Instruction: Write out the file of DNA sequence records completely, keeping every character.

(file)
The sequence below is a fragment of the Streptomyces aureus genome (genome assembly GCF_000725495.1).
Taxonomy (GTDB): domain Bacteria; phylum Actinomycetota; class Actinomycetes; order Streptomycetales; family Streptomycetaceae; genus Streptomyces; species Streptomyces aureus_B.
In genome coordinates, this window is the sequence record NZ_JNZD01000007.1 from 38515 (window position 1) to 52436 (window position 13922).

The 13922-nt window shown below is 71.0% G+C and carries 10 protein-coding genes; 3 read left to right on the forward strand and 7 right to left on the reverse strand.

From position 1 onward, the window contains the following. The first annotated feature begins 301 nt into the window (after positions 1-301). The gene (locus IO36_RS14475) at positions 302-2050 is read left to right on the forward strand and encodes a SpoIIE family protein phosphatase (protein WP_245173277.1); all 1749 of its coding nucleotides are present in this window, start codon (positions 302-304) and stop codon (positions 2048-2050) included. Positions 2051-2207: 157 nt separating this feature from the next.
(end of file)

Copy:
The sequence below is a fragment of the Streptomyces aureus genome (genome assembly GCF_000725495.1).
Taxonomy (GTDB): domain Bacteria; phylum Actinomycetota; class Actinomycetes; order Streptomycetales; family Streptomycetaceae; genus Streptomyces; species Streptomyces aureus_B.
In genome coordinates, this window is the sequence record NZ_JNZD01000007.1 from 38515 (window position 1) to 52436 (window position 13922).

The 13922-nt window shown below is 71.0% G+C and carries 10 protein-coding genes; 3 read left to right on the forward strand and 7 right to left on the reverse strand.

From position 1 onward, the window contains the following. The first annotated feature begins 301 nt into the window (after positions 1-301). The gene (locus IO36_RS14475) at positions 302-2050 is read left to right on the forward strand and encodes a SpoIIE family protein phosphatase (protein WP_245173277.1); all 1749 of its coding nucleotides are present in this window, start codon (positions 302-304) and stop codon (positions 2048-2050) included. Positions 2051-2207: 157 nt separating this feature from the next.